Danny Vinik wishes the soon-to-be-ex AG had taken on Wall Street:
Prosecuting the banks with their well-funded legal teams for criminal crimes wouldn’t have been easy. But the DOJ has a lot of legal firepower as well. Holder simply never tried to use it to hold Wall Street executives accountable. That is a major blemish on Holder’s record. Bankers sleep easier at night thanks to his decisions. And when the next financial crisis hits—and when we discover that financial fraud was a major cause of it—Holder will deserve blame as well.
Wonkblog explains Holder’s reluctance to tackle the banks:
In defense of his agency, Holder has stressed the difficulty of bringing criminal charges against top-level executives who are rarely involved in the day-to-day operations of their firms. Prosecutors, he has said, need evidence of culpability, the kind of proof that often comes from cooperating witness or whistleblowers. Just last week, Holder called for Congress to increase the whistleblower award as an incentive for Wall Street executives to come forward with information.
Danielle Kurtzleben adds more rationales:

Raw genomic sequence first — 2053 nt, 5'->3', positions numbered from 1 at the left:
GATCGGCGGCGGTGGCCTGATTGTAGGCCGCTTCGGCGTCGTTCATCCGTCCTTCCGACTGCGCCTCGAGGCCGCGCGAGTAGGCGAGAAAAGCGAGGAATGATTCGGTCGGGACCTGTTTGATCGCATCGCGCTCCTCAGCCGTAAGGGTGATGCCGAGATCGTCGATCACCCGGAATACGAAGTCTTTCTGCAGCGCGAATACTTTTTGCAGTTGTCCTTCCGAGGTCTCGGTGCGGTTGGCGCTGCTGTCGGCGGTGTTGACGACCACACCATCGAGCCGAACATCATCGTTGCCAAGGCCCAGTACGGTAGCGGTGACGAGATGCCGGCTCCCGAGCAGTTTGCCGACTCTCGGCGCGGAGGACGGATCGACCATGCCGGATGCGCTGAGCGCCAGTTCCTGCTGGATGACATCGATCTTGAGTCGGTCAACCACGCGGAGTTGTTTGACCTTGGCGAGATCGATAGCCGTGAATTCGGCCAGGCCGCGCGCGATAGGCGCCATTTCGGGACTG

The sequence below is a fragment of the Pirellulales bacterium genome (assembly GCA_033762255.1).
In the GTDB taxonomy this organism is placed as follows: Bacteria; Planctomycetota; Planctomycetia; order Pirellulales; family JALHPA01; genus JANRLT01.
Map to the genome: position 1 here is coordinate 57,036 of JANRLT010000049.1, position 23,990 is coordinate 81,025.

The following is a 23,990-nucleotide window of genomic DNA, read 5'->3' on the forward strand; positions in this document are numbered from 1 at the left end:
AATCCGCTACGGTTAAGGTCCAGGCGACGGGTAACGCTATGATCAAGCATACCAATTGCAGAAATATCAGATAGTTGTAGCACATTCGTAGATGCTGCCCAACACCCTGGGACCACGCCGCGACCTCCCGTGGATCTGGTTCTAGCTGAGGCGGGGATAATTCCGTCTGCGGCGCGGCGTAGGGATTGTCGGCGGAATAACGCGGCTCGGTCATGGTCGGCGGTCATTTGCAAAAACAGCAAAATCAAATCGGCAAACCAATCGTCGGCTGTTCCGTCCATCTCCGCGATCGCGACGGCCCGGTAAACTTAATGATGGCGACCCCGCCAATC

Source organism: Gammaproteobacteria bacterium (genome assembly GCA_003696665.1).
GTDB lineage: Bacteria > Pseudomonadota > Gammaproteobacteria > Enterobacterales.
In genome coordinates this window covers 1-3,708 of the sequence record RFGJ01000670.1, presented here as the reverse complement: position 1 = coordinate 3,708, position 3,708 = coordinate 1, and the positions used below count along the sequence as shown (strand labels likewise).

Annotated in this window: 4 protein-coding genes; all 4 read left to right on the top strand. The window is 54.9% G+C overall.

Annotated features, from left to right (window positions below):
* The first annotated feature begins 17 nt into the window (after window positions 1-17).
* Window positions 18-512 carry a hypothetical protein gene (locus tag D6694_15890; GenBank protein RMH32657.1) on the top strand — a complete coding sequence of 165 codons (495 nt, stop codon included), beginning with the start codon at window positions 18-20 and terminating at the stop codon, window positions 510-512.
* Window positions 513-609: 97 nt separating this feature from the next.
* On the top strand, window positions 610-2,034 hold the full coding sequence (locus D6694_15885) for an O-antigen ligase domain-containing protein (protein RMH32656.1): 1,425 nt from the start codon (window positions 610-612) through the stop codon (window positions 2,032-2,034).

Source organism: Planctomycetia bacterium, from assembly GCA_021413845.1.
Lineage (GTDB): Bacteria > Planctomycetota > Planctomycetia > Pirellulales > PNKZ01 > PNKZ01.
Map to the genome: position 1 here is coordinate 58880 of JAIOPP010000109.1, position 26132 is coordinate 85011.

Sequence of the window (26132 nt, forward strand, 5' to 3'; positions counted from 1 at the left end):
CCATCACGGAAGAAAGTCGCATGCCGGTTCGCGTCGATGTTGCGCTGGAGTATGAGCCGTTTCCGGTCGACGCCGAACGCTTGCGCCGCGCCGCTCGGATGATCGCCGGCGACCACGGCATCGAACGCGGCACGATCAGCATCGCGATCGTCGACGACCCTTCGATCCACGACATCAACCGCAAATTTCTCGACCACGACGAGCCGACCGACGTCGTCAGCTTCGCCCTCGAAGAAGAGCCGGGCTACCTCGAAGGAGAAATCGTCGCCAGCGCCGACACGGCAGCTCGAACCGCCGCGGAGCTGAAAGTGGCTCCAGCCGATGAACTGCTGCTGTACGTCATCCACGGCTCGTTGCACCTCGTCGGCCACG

There are all sorts of reasons why the department might have been timid — going up against banks’ well-funded legal defense teams would be tough, particularly when trying to prove wrongdoing to a jury in the byzantine world of finance, says James Angel, associate professor at the Georgetown University McDonough School of Business. In an article in the July/August edition of Politico Magazine, Glenn Thrush writes that a test criminal case against bankers ended in an acquittal, which scared Holder away from actual prosecution against individual bankers.
In addition, the Justice Department simply had a lot of other things on its plate in the last few years: terrorism and voting rights, for example. But if the Obama DOJ simply doesn’t have the manpower to handle all of the problems thrown at it, that may signal that it’s time for a new structure, says one expert.